- More than half of those (54%) who would report a drink driver to the police would do so even if they were an immediate family member
- Police data* reveals that 4,424 people were arrested for drink driving in December in 2012, down by 19% from 2011 (5,465 arrests)**
- Over a quarter of motorists (28%) admit to having driven whilst under the influence of alcohol
- One in six (17%) believe there should be a complete ban on drinking alcohol and driving
Nearly half of Brits (47%) would contact the police if they thought that someone that they knew was planning to drink and drive, according to new research from Confused.com released as Christmas party season peaks this weekend.
According to the findings from the leading price comparison site, Confused.com, responsible Brits are putting road safety over family ties, with more than half of those (54%) who said they would report a drink driver to the police admitting they would do so even if it was an immediate family member. A similar number (48%) would also shop a partner or spouse if they believed they were going to get behind the wheel after drinking alcohol.
And it’s not just friends and family members that people would turn in, with more than three quarters of those who would name and shame a drink driver (77%) admitting that they would call the police if they saw a stranger at a bar or pub drinking then attempting to drive.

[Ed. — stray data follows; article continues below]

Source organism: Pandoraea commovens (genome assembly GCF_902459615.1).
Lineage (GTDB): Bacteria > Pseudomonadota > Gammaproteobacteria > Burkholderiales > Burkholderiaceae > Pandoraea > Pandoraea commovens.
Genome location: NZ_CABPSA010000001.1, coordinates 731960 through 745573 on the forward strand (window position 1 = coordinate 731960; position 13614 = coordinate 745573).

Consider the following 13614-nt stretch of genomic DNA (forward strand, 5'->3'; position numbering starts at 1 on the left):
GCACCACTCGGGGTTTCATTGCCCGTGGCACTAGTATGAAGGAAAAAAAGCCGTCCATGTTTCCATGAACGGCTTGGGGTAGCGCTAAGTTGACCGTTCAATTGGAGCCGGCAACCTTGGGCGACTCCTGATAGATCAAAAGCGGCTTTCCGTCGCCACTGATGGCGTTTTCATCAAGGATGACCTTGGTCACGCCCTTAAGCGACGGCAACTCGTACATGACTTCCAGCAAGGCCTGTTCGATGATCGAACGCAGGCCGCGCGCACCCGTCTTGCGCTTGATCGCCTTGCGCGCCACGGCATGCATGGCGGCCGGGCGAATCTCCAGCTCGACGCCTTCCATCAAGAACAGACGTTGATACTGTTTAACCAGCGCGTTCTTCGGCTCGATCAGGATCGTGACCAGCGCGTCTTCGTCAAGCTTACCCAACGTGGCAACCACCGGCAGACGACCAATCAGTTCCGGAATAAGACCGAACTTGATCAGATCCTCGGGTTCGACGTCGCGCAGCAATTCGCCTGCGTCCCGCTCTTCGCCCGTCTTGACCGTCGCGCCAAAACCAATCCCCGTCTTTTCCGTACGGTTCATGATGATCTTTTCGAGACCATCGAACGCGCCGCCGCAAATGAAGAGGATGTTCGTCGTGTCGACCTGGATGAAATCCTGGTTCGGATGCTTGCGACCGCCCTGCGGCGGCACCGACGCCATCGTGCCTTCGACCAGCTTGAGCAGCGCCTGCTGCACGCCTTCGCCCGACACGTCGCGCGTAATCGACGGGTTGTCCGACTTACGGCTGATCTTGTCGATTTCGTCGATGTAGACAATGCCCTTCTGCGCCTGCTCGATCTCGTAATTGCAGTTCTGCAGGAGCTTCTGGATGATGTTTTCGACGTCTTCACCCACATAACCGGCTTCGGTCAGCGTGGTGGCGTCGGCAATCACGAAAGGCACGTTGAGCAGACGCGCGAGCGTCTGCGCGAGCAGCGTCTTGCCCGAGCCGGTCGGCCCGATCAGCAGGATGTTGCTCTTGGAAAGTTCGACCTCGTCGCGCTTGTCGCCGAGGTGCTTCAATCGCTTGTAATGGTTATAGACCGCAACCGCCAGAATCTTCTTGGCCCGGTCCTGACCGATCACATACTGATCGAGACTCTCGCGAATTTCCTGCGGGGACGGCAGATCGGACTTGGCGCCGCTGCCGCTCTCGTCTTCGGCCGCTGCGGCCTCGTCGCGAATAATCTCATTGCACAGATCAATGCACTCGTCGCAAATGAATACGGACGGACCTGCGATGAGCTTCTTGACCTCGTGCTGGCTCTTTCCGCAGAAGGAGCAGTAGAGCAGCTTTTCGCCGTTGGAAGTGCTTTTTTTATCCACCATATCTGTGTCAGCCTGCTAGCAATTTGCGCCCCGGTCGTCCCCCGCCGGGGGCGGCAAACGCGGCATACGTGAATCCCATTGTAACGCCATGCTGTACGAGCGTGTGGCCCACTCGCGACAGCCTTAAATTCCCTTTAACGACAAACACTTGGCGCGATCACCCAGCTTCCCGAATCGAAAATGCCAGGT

Some would even go a step further and publically name and shame a drink driver, with nearly one in 10 (8%) admitting that they would hand over the name of a drink driver to the media.
According to FOI data* obtained from Police Forces across the UK by Confused.com, last year more than 4,400 motorists were caught drink driving in December alone. However, the good news is that this figure appears to have decreased year on year, with recorded arrests down by 19% compared to the same month in 2011. (4,424 in December 2012 v 5,465 in December 2011).
However, despite this decrease many motorists are still getting behind the wheel after having a drink. The findings reveal that worryingly more than a quarter of motorists (28%) claim to have driven whilst under the influence of alcohol.
Many motorists are also unaware of their limits when it comes to alcohol, with four in ten (39%) admitting that they would get behind the wheel after having a drink if they felt ok. According to official guidelines, it takes about an hour for the body to break down one unit of alcohol, although alcohol tolerance depends on a number of factors including the person's age, weight, gender and metabolism.***
The research comes as Police Forces up and down the country are running campaigns encouraging members of the public to ‘name and shame’ drink drivers in their areas this Christmas. Local police forces are promoting rewards of up to £1,000 to help catch drivers who are over the alcohol limit or under the influence of drugs. Running until the New Year, the schemes will see posters placed in pubs and clubs urging drinkers to report those breaking the law to the police.